Or go to his blogs and leave a polite message about the subject matter wherever appropriate:

http://www.johnmccain.com/blog/

Remember, McCain does a lot of things right and is a great heroic war veteran who genuinely puts his country first, but Creationism is one key area where he is completely wrong and could potentially create a major setback for American students and businesses. We can't let America fall behind foriegn countries in the departments of Science and Technology because of his superstitious beliefs.

csm said...

Thanks for the comment Quantum_Flux. I hope everyone here does what you suggest (though I know some won't).

G said...

coreyd,

I don't think you were misrepresenting facts at all. "Reagan Republicans" is a term that really doesn't have a concrete definition. It probably means a dozen different things to people. I guess I should just try to define my terms a little better.

I'm surprised we haven't heard from bawdyscot. Bawdy, are you there? I'd actually like to hear your views on both VP picks, since you aren't really behind either of the major candidates.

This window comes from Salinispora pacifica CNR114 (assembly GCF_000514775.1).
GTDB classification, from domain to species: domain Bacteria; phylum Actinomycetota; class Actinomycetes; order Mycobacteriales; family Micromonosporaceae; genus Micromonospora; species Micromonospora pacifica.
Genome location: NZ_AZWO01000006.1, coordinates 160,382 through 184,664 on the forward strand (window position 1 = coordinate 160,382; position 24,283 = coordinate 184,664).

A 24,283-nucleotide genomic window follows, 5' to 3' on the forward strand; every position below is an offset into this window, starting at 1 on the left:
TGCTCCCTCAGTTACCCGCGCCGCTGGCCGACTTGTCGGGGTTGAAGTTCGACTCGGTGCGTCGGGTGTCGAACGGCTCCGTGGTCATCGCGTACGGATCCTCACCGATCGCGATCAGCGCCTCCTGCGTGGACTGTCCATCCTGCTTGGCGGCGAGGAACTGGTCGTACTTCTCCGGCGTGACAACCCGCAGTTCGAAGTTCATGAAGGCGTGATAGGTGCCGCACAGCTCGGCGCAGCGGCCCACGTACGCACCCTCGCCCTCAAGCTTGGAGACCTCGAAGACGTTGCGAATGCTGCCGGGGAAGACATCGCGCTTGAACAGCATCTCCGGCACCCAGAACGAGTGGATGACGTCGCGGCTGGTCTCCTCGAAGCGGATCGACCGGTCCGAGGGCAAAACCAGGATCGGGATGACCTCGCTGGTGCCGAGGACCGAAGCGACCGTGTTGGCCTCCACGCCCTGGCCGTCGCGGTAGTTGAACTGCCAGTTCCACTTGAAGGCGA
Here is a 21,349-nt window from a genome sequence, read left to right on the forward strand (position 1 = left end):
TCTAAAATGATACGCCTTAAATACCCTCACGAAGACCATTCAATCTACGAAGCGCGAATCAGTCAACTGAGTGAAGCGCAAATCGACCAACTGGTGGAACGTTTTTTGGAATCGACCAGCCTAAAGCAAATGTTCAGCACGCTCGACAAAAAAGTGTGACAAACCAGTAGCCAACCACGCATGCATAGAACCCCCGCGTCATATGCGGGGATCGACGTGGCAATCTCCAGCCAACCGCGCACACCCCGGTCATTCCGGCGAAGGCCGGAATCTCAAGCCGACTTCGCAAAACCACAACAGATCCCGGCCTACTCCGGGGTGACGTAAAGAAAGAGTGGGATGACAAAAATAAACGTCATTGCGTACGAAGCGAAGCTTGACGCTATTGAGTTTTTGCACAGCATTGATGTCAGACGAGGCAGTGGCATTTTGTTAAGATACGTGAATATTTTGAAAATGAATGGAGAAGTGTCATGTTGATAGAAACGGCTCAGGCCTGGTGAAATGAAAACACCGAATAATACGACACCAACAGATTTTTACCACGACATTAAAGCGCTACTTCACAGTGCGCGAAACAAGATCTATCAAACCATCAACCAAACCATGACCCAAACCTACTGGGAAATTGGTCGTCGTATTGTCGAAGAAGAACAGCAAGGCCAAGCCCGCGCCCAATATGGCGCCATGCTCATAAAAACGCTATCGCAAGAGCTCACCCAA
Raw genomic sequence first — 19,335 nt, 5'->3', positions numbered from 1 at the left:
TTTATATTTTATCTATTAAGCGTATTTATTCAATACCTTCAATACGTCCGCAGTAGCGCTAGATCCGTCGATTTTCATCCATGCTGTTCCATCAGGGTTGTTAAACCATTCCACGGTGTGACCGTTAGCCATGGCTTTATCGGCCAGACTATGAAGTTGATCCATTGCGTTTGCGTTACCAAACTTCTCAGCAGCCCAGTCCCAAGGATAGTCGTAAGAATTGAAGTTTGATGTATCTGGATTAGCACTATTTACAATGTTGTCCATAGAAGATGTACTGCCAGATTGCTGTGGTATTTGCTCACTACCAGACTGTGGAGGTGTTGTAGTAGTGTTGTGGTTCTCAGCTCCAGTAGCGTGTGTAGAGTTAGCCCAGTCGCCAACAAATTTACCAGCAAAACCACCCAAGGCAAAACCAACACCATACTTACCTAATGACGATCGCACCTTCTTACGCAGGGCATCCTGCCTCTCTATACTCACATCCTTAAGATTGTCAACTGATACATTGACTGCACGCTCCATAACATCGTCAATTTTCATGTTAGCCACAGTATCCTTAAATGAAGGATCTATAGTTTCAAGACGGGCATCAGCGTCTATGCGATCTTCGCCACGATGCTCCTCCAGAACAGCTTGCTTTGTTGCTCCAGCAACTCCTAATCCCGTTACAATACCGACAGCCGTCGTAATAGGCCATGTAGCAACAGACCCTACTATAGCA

Anony Mouse said...

Quantum, when is the last time you visited a college campus especially in the areas of engineering & technology? American students are becoming greatly out numbered. The problem is not Creationism. Creationism is only a ridiculous substitution for the real problems and a minor issue for a presidential candidate.

csm said...

Yes, Creationism is a minor issue at this point. The right wing Christocrats want it not to be. Let's do everything in our power to keep it a minor issue instead of the wedge it is "designed" to be!

coreydbarbarian said...

amen, to that, csm! ;)
seriously, mouse, quantum_flux specifically said public schools, not colleges & universities. i think your xenophobia got the best of you on this one.

creationism is presented by proponents as equal to evolutionary theory; indeed, it was designed to replace evolution and give the fundamentalists a foothold in public education. it is currently a threat on the state level; texas, louisiana, kentucky and tennessee have all had infestations of creationism this year.
if we get a sarah palin or a bobby jindal in the white house, creationism may well become a national problem. we cannot allow that.

and just so ya know, mouse, i graduated from college with a degree in electronic engineering, and 100% of my classmates were american. :-P

Anony Mouse said...

Yes Corey, but you can't keep a job and you seem to live at home a lot. I know for a fact at the top universities, American kids are scarce in the sciences. Check with Bill Gates. He knows the problem well.

coreydbarbarian said...